What do most people believe is an important goal: to be rich or successful? Rich is a relative term, that can be interpreted differently. When my older son was about 9 or 10 years old, he came and asked me if we were rich. He had noticed that our family had two homes (one was a tiny and simple cottage “get-away” with no TV or phone), two cars, and a boat (small). I answered that we weren’t “rich”, though we may be more fortunate that others. (Saving our money and managing our money as best we could.)
It made me recall that when I was a young girl, I remembered a friend, whose father worked at a manufacturing firm, where he bought his daughters shiny crystal necklaces, which made me think that they were rich. Interesting how we begin surmising or make conclusions about wealth at a young age.
Recently online there was a list of the “richest people in America”, though when you clicked on the list, the names on the list shifted every few seconds, relating that due to stocks, bonds, trading, the economy, etc., those financial standings changed instantly ever so quickly. Isn’t that amazing? So even if you were the richest one minute, your name could drop off the list completely the next minute. Being rich can quickly fad. Is that what you want?
It would seem to be understandable that many may want to attain a reasonable amount of wealth over time, as long as that desire doesn’t become obsessive. Wealth does NOT buy happiness, though it can pay for medical care, normal living expenses, and help to take care of families and allow you to share financial support to those things that you value highly. (That could include contributing money to a church, hospital, important projects or organizations and other good deeds.) Special contributions are all around us (i.e. funds to help with medical research, etc.). There are so many who could value and benefit from financial contributions. However, becoming rich or wealthy is not something a person should strive to attain.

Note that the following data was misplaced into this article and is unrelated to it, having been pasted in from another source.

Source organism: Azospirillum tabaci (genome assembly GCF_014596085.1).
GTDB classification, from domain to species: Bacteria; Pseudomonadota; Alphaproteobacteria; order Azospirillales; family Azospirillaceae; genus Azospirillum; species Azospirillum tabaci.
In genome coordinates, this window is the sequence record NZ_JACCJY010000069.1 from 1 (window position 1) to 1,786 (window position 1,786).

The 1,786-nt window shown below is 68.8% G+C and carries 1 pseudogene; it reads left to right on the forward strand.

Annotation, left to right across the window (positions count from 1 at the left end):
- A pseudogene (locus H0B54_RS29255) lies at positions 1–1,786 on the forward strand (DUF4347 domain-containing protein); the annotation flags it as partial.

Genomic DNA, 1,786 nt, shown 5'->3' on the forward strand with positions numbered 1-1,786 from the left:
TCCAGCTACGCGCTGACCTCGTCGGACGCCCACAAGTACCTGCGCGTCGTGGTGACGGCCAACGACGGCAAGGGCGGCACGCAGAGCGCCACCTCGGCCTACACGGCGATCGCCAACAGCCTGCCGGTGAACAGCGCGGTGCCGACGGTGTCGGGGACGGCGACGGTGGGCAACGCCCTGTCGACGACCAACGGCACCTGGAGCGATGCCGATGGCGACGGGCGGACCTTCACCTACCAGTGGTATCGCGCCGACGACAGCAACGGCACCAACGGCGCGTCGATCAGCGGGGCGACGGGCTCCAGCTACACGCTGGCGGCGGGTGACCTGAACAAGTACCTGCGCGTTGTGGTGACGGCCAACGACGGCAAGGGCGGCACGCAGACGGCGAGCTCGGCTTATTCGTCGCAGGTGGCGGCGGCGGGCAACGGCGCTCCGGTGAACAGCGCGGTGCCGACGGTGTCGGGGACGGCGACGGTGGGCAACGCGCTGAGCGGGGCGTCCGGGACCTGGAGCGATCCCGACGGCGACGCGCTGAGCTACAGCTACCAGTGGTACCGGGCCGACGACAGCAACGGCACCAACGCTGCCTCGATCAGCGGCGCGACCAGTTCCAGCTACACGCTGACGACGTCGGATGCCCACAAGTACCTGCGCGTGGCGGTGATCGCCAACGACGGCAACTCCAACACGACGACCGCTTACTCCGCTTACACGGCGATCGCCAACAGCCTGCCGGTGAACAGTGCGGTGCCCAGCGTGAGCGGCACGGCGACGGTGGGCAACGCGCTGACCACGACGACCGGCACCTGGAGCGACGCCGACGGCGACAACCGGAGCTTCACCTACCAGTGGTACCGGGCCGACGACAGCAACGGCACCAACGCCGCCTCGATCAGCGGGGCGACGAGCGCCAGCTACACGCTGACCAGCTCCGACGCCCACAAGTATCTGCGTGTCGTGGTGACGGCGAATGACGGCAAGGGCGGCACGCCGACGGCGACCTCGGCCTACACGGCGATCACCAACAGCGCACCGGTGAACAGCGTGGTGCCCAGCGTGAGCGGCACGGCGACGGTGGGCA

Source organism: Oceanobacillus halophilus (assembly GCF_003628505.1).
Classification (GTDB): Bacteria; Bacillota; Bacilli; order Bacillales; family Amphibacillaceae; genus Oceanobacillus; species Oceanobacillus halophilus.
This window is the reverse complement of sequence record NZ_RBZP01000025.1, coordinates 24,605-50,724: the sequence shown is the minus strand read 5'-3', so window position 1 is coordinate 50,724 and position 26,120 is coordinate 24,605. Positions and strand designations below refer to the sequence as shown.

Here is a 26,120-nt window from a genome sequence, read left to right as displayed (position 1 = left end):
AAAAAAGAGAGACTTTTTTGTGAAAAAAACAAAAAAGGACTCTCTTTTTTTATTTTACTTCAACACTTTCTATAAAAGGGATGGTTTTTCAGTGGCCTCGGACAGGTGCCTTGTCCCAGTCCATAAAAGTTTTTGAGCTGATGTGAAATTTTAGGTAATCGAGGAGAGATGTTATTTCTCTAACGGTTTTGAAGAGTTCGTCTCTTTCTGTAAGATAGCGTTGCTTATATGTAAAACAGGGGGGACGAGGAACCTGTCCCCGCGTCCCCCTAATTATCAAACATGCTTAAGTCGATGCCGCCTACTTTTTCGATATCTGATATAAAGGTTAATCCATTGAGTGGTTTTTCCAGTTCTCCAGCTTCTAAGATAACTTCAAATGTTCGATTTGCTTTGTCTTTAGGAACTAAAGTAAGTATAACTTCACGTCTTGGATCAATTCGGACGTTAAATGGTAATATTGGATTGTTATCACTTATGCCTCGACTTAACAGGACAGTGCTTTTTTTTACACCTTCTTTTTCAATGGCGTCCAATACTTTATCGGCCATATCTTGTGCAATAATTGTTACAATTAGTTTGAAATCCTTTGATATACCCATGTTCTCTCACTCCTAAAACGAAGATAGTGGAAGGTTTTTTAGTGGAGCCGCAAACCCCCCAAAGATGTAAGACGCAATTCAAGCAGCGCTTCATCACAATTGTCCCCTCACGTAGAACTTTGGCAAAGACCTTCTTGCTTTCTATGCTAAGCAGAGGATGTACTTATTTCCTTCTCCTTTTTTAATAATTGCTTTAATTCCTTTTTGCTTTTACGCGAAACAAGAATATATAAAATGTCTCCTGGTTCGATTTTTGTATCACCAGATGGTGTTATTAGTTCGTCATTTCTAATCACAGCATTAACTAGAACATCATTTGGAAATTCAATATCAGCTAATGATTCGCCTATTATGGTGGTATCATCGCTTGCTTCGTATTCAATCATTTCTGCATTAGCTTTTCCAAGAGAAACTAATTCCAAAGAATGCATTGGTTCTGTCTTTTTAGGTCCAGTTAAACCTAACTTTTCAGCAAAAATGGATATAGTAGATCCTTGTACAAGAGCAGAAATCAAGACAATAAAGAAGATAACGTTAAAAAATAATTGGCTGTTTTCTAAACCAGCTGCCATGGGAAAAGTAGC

Being “successful” in your line of work or for an important passion of yours (i.e. providing assistance to teach those who have lost their jobs how to manage a successful job search) is an example of succeeding in an important effort or passion. This, in turn, would be a satisfying experience for yourself. When deciding whether to seek wealth verses success in attaining solutions, etc., the latter is likely to be much more exciting and a long-term reward, especially when it benefits others. www.compasscareer.com